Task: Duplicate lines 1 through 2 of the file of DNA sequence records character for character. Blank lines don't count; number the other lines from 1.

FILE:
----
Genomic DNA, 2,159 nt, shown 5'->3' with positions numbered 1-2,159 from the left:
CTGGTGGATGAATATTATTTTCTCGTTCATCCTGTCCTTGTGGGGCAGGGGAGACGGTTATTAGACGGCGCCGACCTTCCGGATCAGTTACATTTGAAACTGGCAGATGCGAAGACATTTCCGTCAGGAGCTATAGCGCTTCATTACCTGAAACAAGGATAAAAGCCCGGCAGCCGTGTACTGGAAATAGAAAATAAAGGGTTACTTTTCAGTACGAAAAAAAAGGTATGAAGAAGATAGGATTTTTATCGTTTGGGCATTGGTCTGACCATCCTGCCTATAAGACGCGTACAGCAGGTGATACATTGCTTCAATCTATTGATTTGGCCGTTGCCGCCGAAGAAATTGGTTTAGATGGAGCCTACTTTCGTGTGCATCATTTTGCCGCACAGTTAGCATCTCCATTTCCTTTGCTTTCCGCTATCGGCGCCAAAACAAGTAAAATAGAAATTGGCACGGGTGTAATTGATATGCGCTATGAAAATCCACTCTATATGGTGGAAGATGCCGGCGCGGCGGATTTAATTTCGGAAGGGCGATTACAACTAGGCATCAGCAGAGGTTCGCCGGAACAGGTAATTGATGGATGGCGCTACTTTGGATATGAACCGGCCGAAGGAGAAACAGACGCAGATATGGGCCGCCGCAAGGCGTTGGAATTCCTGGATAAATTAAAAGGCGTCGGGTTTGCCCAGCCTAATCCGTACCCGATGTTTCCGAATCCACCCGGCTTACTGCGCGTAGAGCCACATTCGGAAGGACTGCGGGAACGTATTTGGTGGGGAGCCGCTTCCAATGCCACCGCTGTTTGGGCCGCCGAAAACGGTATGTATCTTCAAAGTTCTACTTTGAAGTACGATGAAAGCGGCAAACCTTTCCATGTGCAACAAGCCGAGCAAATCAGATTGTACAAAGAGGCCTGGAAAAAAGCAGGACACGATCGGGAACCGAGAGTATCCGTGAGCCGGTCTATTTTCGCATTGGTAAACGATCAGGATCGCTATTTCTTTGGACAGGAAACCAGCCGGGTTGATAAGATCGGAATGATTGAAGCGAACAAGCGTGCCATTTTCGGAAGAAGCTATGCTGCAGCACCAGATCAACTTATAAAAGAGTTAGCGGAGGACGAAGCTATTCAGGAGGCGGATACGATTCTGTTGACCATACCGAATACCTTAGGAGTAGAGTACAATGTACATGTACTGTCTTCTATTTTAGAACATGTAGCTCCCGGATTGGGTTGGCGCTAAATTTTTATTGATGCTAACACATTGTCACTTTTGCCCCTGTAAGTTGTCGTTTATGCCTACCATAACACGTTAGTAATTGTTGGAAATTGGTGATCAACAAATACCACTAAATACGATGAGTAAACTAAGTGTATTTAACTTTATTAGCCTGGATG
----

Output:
Genomic DNA, 2,159 nt, shown 5'->3' with positions numbered 1-2,159 from the left:
CTGGTGGATGAATATTATTTTCTCGTTCATCCTGTCCTTGTGGGGCAGGGGAGACGGTTATTAGACGGCGCCGACCTTCCGGATCAGTTACATTTGAAACTGGCAGATGCGAAGACATTTCCGTCAGGAGCTATAGCGCTTCATTACCTGAAACAAGGATAAAAGCCCGGCAGCCGTGTACTGGAAATAGAAAATAAAGGGTTACTTTTCAGTACGAAAAAAAAGGTATGAAGAAGATAGGATTTTTATCGTTTGGGCATTGGTCTGACCATCCTGCCTATAAGACGCGTACAGCAGGTGATACATTGCTTCAATCTATTGATTTGGCCGTTGCCGCCGAAGAAATTGGTTTAGATGGAGCCTACTTTCGTGTGCATCATTTTGCCGCACAGTTAGCATCTCCATTTCCTTTGCTTTCCGCTATCGGCGCCAAAACAAGTAAAATAGAAATTGGCACGGGTGTAATTGATATGCGCTATGAAAATCCACTCTATATGGTGGAAGATGCCGGCGCGGCGGATTTAATTTCGGAAGGGCGATTACAACTAGGCATCAGCAGAGGTTCGCCGGAACAGGTAATTGATGGATGGCGCTACTTTGGATATGAACCGGCCGAAGGAGAAACAGACGCAGATATGGGCCGCCGCAAGGCGTTGGAATTCCTGGATAAATTAAAAGGCGTCGGGTTTGCCCAGCCTAATCCGTACCCGATGTTTCCGAATCCACCCGGCTTACTGCGCGTAGAGCCACATTCGGAAGGACTGCGGGAACGTATTTGGTGGGGAGCCGCTTCCAATGCCACCGCTGTTTGGGCCGCCGAAAACGGTATGTATCTTCAAAGTTCTACTTTGAAGTACGATGAAAGCGGCAAACCTTTCCATGTGCAACAAGCCGAGCAAATCAGATTGTACAAAGAGGCCTGGAAAAAAGCAGGACACGATCGGGAACCGAGAGTATCCGTGAGCCGGTCTATTTTCGCATTGGTAAACGATCAGGATCGCTATTTCTTTGGACAGGAAACCAGCCGGGTTGATAAGATCGGAATGATTGAAGCGAACAAGCGTGCCATTTTCGGAAGAAGCTATGCTGCAGCACCAGATCAACTTATAAAAGAGTTAGCGGAGGACGAAGCTATTCAGGAGGCGGATACGATTCTGTTGACCATACCGAATACCTTAGGAGTAGAGTACAATGTACATGTACTGTCTTCTATTTTAGAACATGTAGCTCCCGGATTGGGTTGGCGCTAAATTTTTATTGATGCTAACACATTGTCACTTTTGCCCCTGTAAGTTGTCGTTTATGCCTACCATAACACGTTAGTAATTGTTGGAAATTGGTGATCAACAAATACCACTAAATACGATGAGTAAACTAAGTGTATTTAACTTTATTAGCCTGGATG